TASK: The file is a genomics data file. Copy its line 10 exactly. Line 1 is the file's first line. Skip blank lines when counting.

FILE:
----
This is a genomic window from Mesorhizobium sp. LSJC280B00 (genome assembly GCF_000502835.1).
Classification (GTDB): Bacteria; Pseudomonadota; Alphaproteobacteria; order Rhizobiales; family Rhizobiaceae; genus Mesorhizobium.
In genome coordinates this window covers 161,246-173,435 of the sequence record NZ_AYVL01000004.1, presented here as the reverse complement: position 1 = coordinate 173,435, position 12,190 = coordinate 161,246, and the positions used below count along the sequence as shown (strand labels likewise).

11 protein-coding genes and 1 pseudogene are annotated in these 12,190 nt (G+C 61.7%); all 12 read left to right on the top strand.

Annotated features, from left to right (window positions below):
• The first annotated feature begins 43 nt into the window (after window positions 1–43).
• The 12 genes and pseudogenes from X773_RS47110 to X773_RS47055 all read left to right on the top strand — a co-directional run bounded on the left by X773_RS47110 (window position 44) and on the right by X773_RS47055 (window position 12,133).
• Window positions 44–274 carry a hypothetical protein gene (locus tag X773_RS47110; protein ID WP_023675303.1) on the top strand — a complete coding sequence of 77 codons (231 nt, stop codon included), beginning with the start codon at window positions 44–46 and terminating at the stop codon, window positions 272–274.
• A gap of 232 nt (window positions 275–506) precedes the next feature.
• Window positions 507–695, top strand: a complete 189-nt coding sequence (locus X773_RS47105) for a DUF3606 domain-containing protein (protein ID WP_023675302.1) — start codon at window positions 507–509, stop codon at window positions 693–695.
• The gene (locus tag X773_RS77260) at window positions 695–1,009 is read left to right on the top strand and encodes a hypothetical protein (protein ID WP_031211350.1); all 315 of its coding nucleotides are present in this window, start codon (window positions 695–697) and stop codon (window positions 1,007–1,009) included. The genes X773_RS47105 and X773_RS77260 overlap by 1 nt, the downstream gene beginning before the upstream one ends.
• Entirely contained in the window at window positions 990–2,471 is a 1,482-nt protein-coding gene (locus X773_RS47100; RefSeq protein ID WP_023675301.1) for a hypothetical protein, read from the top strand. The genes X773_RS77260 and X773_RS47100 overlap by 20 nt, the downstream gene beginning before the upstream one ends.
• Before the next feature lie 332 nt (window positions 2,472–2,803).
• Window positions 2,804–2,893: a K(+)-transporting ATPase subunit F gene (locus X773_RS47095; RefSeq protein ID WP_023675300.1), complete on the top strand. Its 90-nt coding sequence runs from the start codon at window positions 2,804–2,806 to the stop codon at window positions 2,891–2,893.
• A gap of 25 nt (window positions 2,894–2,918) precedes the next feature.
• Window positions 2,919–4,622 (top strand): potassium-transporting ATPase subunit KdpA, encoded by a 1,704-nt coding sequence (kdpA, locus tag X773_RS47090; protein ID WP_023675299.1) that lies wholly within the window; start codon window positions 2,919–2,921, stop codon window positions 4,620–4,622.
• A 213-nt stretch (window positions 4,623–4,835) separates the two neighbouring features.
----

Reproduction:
• Window positions 507–695, top strand: a complete 189-nt coding sequence (locus X773_RS47105) for a DUF3606 domain-containing protein (protein ID WP_023675302.1) — start codon at window positions 507–509, stop codon at window positions 693–695.